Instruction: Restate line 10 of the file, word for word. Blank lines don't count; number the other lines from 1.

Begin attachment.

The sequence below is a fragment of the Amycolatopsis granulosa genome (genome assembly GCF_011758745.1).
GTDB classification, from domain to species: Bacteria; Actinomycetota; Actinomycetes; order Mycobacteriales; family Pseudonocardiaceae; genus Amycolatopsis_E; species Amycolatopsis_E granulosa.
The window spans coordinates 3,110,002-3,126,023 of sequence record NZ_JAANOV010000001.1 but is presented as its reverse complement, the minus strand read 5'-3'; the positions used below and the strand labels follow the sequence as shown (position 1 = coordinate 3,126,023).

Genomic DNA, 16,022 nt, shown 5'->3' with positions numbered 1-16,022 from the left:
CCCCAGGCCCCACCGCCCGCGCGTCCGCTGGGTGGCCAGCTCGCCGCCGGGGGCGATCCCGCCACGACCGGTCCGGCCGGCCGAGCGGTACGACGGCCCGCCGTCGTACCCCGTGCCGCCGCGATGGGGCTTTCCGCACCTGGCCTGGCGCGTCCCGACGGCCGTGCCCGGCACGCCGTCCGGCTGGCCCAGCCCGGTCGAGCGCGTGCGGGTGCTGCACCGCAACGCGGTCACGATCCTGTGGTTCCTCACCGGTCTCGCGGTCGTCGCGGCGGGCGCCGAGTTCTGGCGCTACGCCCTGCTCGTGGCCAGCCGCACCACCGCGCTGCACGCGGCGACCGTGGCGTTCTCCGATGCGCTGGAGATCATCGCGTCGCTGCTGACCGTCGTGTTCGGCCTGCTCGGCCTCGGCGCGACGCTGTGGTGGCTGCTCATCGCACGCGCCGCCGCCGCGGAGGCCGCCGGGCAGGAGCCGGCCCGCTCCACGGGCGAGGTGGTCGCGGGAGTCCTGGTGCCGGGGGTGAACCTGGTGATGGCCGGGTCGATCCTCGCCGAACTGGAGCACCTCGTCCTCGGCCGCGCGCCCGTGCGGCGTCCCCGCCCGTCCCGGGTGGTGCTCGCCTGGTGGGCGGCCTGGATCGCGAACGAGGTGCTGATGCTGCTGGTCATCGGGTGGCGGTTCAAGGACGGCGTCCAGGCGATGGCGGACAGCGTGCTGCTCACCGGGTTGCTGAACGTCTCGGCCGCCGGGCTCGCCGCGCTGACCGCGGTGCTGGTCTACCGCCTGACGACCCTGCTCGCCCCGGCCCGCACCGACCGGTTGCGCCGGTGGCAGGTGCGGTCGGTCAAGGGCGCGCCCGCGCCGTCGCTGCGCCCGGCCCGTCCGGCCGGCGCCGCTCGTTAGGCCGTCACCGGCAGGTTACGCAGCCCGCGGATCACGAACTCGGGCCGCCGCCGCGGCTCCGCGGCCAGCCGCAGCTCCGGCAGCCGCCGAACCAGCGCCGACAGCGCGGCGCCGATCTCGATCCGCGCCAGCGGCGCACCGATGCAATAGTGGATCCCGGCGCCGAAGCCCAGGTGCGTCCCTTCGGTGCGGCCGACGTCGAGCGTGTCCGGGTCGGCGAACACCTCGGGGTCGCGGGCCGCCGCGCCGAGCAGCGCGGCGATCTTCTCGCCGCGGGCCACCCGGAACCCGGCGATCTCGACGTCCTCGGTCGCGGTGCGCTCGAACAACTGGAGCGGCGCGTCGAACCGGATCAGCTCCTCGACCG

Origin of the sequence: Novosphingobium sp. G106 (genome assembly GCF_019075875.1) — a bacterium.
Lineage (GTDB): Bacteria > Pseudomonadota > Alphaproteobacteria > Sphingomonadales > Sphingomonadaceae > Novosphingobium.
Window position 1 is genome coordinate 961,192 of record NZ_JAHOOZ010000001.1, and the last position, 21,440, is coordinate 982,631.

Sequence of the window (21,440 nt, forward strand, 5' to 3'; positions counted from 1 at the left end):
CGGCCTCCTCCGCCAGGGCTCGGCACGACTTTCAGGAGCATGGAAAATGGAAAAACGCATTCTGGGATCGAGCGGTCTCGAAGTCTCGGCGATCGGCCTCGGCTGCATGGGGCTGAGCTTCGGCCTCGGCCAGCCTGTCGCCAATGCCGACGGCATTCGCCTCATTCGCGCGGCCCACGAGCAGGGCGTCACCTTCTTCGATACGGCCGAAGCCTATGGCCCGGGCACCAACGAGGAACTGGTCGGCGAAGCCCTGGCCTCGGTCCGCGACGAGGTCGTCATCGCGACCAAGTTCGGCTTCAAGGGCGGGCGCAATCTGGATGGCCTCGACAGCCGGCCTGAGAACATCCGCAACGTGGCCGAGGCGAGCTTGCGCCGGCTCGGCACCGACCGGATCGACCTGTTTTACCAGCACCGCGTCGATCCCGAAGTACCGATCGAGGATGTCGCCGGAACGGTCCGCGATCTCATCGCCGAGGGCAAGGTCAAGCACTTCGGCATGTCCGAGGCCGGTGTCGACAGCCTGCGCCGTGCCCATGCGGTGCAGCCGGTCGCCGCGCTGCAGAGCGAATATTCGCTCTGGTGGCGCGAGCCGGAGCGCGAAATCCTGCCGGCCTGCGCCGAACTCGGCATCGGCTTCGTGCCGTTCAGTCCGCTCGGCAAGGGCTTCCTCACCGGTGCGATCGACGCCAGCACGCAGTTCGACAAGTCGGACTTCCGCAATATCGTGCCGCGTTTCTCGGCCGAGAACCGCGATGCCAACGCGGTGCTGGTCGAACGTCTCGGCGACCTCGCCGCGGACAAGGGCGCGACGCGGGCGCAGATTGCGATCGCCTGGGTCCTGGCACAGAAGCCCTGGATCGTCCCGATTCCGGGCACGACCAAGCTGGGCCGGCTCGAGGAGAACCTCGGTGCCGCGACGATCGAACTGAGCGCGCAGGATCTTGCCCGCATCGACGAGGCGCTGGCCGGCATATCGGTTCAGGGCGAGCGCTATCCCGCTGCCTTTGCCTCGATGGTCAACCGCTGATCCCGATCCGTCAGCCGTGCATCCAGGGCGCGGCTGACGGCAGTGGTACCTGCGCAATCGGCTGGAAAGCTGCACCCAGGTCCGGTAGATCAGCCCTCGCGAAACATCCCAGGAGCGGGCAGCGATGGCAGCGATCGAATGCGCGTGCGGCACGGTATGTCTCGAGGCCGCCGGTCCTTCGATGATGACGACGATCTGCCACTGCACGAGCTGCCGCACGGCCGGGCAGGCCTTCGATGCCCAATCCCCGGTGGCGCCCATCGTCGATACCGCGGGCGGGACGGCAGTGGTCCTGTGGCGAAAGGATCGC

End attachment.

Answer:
CGGCCTCCTCCGCCAGGGCTCGGCACGACTTTCAGGAGCATGGAAAATGGAAAAACGCATTCTGGGATCGAGCGGTCTCGAAGTCTCGGCGATCGGCCTCGGCTGCATGGGGCTGAGCTTCGGCCTCGGCCAGCCTGTCGCCAATGCCGACGGCATTCGCCTCATTCGCGCGGCCCACGAGCAGGGCGTCACCTTCTTCGATACGGCCGAAGCCTATGGCCCGGGCACCAACGAGGAACTGGTCGGCGAAGCCCTGGCCTCGGTCCGCGACGAGGTCGTCATCGCGACCAAGTTCGGCTTCAAGGGCGGGCGCAATCTGGATGGCCTCGACAGCCGGCCTGAGAACATCCGCAACGTGGCCGAGGCGAGCTTGCGCCGGCTCGGCACCGACCGGATCGACCTGTTTTACCAGCACCGCGTCGATCCCGAAGTACCGATCGAGGATGTCGCCGGAACGGTCCGCGATCTCATCGCCGAGGGCAAGGTCAAGCACTTCGGCATGTCCGAGGCCGGTGTCGACAGCCTGCGCCGTGCCCATGCGGTGCAGCCGGTCGCCGCGCTGCAGAGCGAATATTCGCTCTGGTGGCGCGAGCCGGAGCGCGAAATCCTGCCGGCCTGCGCCGAACTCGGCATCGGCTTCGTGCCGTTCAGTCCGCTCGGCAAGGGCTTCCTCACCGGTGCGATCGACGCCAGCACGCAGTTCGACAAGTCGGACTTCCGCAATATCGTGCCGCGTTTCTCGGCCGAGAACCGCGATGCCAACGCGGTGCTGGTCGAACGTCTCGGCGACCTCGCCGCGGACAAGGGCGCGACGCGGGCGCAGATTGCGATCGCCTGGGTCCTGGCACAGAAGCCCTGGATCGTCCCGATTCCGGGCACGACCAAGCTGGGCCGGCTCGAGGAGAACCTCGGTGCCGCGACGATCGAACTGAGCGCGCAGGATCTTGCCCGCATCGACGAGGCGCTGGCCGGCATATCGGTTCAGGGCGAGCGCTATCCCGCTGCCTTTGCCTCGATGGTCAACCGCTGATCCCGATCCGTCAGCCGTGCATCCAGGGCGCGGCTGACGGCAGTGGTACCTGCGCAATCGGCTGGAAAGCTGCACCCAGGTCCGGTAGATCAGCCCTCGCGAAACATCCCAGGAGCGGGCAGCGATGGCAGCGATCGAATGCGCGTGCGGCACGGTATGTCTCGAGGCCGCCGGTCCTTCGATGATGACGACGATCTGCCACTGCACGAGCTGCCGCACGGCCGGGCAGGCCTTCGATGCCCAATCCCCGGTGGCGCCCATCGTCGATACCGCGGGCGGGACGGCAGTGGTCCTGTGGCGAAAGGATCGC